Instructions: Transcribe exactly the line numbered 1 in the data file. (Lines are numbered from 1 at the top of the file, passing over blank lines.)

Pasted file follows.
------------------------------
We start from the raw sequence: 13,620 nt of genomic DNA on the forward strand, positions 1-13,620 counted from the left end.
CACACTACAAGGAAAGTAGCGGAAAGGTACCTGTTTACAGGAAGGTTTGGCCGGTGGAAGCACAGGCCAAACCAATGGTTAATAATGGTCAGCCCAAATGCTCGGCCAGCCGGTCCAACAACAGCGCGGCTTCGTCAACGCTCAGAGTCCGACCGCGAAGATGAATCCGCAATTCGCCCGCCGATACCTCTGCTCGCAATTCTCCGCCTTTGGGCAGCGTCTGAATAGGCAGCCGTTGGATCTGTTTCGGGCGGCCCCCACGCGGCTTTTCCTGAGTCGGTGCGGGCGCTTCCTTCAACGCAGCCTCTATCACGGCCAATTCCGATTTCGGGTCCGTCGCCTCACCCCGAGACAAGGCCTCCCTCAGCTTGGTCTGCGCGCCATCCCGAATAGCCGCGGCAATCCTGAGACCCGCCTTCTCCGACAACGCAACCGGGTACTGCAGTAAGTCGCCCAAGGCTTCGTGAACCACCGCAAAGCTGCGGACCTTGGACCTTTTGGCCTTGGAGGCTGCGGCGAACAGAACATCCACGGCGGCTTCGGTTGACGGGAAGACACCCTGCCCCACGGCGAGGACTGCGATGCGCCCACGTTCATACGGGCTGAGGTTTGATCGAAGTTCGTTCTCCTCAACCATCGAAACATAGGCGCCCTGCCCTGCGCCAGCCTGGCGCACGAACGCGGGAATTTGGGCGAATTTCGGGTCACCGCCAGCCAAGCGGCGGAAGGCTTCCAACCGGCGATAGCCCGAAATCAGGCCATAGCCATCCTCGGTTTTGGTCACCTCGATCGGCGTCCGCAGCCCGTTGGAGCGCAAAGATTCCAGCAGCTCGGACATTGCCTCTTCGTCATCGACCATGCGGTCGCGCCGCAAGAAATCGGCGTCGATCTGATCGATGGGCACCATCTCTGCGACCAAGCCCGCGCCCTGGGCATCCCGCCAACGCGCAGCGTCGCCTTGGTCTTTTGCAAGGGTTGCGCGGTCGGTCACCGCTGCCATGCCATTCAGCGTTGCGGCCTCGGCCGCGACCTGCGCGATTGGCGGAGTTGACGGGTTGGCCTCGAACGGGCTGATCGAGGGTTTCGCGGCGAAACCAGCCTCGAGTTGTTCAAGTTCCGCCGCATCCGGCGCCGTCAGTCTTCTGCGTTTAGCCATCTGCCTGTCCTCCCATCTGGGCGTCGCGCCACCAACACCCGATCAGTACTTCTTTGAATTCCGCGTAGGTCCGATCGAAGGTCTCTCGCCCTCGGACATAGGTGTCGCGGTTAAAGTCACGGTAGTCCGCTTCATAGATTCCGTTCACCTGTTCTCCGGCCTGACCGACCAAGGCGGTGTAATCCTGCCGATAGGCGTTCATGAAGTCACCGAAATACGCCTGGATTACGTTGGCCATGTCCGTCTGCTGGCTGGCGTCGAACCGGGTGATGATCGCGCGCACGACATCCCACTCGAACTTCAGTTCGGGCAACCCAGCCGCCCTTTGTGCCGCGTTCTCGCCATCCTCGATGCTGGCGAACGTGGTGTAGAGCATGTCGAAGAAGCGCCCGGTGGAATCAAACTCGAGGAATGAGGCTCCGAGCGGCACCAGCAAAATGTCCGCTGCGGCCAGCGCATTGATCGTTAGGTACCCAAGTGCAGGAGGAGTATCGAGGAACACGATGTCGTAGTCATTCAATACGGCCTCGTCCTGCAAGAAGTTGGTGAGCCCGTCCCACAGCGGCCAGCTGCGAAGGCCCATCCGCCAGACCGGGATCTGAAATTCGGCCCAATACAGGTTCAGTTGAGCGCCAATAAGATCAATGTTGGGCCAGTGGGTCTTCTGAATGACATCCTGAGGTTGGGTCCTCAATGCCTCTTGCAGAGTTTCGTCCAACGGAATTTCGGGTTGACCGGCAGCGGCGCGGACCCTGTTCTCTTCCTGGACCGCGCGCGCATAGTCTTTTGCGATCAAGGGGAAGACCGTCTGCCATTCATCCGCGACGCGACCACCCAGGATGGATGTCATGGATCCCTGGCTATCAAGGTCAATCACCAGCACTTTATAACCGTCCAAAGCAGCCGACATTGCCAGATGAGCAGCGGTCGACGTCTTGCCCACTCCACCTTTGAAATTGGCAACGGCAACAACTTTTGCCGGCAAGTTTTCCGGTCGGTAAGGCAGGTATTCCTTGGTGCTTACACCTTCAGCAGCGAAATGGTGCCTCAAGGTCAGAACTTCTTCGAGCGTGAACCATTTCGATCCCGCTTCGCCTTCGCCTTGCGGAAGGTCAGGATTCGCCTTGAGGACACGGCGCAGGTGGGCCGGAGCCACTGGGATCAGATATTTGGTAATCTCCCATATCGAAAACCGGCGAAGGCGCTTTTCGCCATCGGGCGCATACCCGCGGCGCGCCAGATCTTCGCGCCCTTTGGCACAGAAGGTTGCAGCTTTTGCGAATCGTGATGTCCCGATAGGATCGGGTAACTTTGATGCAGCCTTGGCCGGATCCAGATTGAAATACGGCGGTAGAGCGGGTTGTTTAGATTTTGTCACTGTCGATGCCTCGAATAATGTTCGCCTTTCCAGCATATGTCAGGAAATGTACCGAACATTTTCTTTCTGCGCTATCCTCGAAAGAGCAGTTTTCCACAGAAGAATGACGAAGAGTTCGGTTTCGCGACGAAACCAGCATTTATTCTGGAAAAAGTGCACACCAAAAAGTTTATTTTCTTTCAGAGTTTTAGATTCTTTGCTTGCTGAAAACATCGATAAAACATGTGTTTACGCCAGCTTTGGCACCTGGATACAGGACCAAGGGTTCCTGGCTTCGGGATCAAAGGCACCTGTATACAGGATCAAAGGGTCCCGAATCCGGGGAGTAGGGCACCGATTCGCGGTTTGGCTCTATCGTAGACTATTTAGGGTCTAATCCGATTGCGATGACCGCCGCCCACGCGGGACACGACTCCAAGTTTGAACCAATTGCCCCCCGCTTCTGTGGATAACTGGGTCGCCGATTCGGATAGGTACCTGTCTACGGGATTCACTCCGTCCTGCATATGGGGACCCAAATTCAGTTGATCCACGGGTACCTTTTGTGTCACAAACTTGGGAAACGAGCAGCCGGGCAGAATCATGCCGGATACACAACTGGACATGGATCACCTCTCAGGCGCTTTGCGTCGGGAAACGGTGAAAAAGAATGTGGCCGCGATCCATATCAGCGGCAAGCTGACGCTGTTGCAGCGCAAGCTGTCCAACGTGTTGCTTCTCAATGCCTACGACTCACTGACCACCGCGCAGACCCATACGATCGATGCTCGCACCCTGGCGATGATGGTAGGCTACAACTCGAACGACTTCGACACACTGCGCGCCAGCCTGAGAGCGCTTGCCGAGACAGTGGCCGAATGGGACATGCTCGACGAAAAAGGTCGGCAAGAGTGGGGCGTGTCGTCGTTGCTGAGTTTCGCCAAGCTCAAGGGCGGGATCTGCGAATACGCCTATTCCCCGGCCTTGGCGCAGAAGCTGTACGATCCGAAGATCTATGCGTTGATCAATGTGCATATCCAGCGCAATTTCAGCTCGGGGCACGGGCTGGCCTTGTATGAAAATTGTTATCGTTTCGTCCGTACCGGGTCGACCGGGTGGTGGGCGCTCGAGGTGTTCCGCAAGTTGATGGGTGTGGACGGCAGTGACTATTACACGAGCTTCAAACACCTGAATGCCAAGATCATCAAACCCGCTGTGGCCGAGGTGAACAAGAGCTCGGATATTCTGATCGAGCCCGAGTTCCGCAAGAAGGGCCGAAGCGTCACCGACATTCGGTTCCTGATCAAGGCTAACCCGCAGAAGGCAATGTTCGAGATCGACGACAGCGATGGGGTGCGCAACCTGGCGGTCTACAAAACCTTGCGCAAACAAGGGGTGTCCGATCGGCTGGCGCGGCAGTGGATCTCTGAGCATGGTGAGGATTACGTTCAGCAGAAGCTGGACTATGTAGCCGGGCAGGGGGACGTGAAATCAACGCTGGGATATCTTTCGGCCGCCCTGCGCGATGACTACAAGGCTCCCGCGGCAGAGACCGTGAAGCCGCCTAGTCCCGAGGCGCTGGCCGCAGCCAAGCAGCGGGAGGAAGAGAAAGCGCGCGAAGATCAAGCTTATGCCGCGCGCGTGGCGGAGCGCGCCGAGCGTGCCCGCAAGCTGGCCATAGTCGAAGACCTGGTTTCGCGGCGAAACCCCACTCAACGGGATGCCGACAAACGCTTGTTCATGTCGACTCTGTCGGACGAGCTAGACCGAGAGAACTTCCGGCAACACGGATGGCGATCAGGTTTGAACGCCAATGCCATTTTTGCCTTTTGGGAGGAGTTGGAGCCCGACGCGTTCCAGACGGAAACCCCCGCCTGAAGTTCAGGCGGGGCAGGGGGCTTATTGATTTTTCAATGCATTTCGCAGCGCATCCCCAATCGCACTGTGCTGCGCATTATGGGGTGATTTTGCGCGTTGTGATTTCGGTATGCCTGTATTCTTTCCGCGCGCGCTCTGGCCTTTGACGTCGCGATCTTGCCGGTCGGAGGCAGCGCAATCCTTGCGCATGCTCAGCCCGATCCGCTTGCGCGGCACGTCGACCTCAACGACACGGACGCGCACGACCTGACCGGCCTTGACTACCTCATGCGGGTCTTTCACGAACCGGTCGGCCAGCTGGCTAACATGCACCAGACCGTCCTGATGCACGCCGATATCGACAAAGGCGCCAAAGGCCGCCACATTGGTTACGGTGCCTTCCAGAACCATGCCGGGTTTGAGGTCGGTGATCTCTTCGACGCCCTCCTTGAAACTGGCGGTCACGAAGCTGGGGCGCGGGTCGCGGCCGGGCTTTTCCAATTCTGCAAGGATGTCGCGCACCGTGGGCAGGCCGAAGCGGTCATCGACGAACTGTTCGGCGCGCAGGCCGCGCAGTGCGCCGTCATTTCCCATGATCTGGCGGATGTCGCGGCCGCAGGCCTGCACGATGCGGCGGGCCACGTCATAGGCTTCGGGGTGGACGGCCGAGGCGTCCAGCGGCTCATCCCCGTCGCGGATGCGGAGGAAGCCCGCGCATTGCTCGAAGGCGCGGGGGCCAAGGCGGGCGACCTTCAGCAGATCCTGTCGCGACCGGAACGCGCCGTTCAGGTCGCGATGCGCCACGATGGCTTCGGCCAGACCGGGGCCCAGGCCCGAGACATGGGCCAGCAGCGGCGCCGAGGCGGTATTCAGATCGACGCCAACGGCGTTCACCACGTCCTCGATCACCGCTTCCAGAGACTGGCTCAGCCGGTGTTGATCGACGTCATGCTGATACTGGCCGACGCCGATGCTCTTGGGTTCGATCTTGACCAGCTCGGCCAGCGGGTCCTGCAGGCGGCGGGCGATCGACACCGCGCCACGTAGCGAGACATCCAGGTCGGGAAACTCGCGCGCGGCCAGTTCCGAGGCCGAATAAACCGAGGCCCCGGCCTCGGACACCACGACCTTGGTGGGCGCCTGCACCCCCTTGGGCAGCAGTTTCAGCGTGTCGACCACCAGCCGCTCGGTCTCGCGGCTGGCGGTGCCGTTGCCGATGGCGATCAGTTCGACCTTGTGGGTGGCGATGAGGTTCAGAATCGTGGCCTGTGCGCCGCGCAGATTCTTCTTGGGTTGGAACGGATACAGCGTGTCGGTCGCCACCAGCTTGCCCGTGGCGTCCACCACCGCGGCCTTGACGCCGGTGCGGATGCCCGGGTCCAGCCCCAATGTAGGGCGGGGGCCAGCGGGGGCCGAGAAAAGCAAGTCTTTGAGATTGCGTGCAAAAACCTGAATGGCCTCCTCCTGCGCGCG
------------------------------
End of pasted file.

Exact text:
We start from the raw sequence: 13,620 nt of genomic DNA on the forward strand, positions 1-13,620 counted from the left end.